Village Sign

The Chedgrave village sign was designed and made by Jack Barwick, a long serving member of the Parish Council. It was unveiled on the fifth of May 1991 by Adrian Gunson, County Councillor and was dedicated to the memory of David Clark, a former chairman of the PC. He had been a great community man and shared with several others an ambition to see a village sign in Chedgrave, so it was partly as a tribute to him that the PC went ahead with the project. The parish magazine, the Chet News, was used to publicise the idea in December 1988 and contributions of ideas and money were invited. Mr Ralph Cave, a noted local historian, was consulted and the old Scandinavian spelling of the village name- Scatagrava- and the Domesday Latin one- Chattegrava- were taken from his researches. After the consultation period the PC set the criteria for the final design brief: a) to be a three dimensional sign b) to be made in natural materials c) to incorporate the oldest part of the oldest building in the parish, the tower of All Saints’ Church and d) to include the old spellings of the village name.   The result was a unique structure of four name-plates forming a square supported by brackets and all strongly constructed from locally grown oak finished with varnish. The centre post is crowned with the carved  replica of Chedgrave Church tower “thatched” with lead.

Names on the village sig

Scatagrava………… ……..                   Chattegrava ……………..                  Chedgrave


The older spellings of the name of Chedgrave were taken from Mr Ralph Cave’s researches on local place-names. The article below was first printed in the Chet News of June 1977

Heritage from the past.                               How our Villages got their names

Those who want to know the meaning of their village name would find it advisable to seek out the earliest mention, since time has so often modified the pronunciation and even the spelling. Unfortunately, in the case of the three villages in which the Chet News is distributed, there is no surviving reference earlier than. the Domesday Book of 1086. Here the compilers recorded in Latin the answers which each village deputation gave in turn to a number of questions (About landownership, population, livestock, etc) , starting with a latinised version of the name disclosed by the village representatives.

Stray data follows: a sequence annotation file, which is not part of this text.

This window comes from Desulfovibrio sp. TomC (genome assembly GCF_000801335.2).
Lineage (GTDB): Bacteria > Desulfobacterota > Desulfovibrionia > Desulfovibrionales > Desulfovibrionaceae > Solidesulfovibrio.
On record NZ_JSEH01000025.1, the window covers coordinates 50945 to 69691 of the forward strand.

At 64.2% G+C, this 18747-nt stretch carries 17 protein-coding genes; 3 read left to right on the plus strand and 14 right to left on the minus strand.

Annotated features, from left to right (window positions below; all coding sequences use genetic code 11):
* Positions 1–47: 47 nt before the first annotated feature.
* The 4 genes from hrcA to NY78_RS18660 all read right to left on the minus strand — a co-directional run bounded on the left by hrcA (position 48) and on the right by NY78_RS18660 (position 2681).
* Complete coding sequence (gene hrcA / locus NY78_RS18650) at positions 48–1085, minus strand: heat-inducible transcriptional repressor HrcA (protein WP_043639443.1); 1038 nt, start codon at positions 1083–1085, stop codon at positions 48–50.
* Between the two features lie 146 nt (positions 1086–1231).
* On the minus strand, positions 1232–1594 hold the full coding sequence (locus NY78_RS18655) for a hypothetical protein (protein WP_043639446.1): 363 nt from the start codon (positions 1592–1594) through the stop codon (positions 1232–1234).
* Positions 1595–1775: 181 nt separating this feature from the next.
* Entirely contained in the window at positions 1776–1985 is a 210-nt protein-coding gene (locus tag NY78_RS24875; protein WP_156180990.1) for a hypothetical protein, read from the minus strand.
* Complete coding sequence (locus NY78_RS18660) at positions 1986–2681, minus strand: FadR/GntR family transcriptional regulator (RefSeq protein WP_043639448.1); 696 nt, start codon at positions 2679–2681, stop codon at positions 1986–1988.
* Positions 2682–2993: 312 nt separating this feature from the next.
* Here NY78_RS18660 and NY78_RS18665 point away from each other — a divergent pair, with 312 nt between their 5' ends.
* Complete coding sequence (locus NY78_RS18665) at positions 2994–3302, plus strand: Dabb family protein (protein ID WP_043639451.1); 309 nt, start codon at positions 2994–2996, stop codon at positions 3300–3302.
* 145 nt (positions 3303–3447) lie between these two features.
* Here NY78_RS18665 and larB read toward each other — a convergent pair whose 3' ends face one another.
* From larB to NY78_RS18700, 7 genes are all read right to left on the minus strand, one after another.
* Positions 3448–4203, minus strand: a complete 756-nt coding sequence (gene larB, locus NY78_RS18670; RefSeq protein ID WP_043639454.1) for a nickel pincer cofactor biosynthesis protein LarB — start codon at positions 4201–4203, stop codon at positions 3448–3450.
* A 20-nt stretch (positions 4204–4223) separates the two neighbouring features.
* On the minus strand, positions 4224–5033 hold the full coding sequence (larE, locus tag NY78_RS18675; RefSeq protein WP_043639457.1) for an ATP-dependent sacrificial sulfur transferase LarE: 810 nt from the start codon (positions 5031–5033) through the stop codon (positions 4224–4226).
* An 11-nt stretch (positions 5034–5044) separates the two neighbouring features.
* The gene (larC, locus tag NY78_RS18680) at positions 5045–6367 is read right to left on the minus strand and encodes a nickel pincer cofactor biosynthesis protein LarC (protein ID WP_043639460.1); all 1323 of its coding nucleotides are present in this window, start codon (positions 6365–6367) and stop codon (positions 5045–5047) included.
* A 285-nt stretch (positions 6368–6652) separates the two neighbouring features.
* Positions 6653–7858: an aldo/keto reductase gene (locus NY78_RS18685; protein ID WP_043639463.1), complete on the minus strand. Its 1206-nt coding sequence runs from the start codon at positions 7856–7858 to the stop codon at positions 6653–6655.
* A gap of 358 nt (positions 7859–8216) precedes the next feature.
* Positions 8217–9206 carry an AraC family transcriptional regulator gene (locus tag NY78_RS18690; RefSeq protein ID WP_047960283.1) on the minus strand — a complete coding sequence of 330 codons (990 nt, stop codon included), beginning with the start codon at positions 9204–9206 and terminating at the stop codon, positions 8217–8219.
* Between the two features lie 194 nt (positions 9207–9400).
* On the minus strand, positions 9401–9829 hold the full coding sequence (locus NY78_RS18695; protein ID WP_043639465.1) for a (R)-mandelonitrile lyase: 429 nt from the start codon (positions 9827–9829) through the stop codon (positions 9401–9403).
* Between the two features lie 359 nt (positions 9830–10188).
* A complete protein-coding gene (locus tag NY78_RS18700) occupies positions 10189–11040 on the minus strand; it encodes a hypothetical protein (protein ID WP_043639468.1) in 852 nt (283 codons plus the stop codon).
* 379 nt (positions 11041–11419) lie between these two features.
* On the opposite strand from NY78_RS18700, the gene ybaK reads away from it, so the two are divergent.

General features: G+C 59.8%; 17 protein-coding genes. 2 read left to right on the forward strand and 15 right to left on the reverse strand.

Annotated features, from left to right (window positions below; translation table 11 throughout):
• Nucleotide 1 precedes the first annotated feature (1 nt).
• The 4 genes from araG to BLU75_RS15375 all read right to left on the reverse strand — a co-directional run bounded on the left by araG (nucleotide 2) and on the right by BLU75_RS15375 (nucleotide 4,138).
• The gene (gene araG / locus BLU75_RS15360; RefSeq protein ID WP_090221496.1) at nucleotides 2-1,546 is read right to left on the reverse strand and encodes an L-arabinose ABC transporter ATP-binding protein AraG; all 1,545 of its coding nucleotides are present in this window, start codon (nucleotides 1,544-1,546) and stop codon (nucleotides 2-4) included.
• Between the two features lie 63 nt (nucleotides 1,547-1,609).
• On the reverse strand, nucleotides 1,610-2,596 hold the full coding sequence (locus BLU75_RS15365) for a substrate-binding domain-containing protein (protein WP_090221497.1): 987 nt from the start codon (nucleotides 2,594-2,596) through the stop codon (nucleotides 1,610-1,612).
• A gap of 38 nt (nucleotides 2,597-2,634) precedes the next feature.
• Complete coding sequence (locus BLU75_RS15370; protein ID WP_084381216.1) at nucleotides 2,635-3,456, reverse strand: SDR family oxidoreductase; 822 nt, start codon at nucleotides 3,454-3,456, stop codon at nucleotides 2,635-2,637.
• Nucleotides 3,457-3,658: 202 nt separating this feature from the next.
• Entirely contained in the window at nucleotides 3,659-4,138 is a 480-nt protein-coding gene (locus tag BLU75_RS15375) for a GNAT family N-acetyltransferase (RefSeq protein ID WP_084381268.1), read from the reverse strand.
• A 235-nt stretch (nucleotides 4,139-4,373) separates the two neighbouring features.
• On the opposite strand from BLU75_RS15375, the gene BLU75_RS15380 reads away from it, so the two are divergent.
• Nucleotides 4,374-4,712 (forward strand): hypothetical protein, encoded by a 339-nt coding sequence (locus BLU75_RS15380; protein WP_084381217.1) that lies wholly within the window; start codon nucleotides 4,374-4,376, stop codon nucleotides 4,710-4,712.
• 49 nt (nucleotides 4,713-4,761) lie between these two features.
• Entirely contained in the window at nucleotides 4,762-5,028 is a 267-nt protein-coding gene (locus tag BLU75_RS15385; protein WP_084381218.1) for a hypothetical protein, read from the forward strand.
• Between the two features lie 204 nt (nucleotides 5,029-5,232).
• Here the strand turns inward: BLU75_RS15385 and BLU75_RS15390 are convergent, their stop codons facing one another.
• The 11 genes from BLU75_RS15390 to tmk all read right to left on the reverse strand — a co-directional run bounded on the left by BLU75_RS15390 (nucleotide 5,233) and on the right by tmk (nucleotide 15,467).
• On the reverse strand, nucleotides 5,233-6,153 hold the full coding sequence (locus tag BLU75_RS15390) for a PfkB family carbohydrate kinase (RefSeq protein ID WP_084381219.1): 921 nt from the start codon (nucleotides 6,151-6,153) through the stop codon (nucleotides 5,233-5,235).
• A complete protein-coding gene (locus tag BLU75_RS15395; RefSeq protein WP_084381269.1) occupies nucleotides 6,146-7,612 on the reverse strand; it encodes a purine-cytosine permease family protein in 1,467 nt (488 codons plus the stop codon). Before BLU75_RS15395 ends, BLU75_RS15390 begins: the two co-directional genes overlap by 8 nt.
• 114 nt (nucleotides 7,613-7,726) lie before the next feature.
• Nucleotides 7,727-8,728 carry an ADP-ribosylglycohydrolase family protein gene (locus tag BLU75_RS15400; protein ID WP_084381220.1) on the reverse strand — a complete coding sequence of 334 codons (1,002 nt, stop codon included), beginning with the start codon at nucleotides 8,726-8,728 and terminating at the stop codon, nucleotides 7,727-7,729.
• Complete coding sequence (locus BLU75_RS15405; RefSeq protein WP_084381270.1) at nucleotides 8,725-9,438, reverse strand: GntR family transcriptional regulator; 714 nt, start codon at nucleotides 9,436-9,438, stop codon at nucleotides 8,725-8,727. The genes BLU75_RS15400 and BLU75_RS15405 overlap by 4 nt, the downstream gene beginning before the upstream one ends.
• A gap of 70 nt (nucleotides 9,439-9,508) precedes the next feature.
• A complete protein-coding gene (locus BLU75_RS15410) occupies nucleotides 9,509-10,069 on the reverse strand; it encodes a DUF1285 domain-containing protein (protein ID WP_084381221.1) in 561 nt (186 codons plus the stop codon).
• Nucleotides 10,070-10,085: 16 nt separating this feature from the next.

Hardley and Langley were shown as Hardale and Langale (each pronounced as three syllables). Both have the same last syllable, representing the Old English leah, meaning originally a natural open space or a deliberate clearing in woodland, and later used for a tract of meadow. Hence the respective meanings would be Hard Clearing and Long Clearing.

Chedgrave’ was shown as Scatagrava. The initial consonants suggest that the spokesmen for the village were descendants of Danish settlers, since there were various Anglo-Saxon sounds which the Scandinavians were unaccustomed to and modified according to their own usage. Thus C (pronounced CH or SH) was altered to SK.

The next surviving documentary reference (in 1158). also in Latin, gives Chattegrava. The first two syllables represent the .East Anglian settler, Ceatta (Cheatta) after whom the village was originally named. But a difficulty arises in interpreting the last two syllables. The Latin form used in the Domesday Book and subsequent mediaeval documents does not disclose whether the inhabitants were using the short A sound (as in ‘back’), or the longer A sound (as in father). If the former, it meant a digging – or pit – or ditch; if the latter, it meant a copse or grove. So we are left with a choice – Ceatta’s Pit or Ceatta’s Grove.

When early in Elizabeth I ‘s reign. parishes were ordered to purchase chalices for use in the new Communion Services, the Hardley and Chedgrave churchwardens went into Norwich to give their order to the silversmith. They decided to have the parish names engraved on them, and in each parish this chalice is still in use. and gives us a guide to the pronunciation which was used. in 1560 and to some extent continued in both parishes to the present. One is engraved HARDLA; the other (using the I as a substitute for J – a common practise of the period) has IETGRVE.



Comments are closed.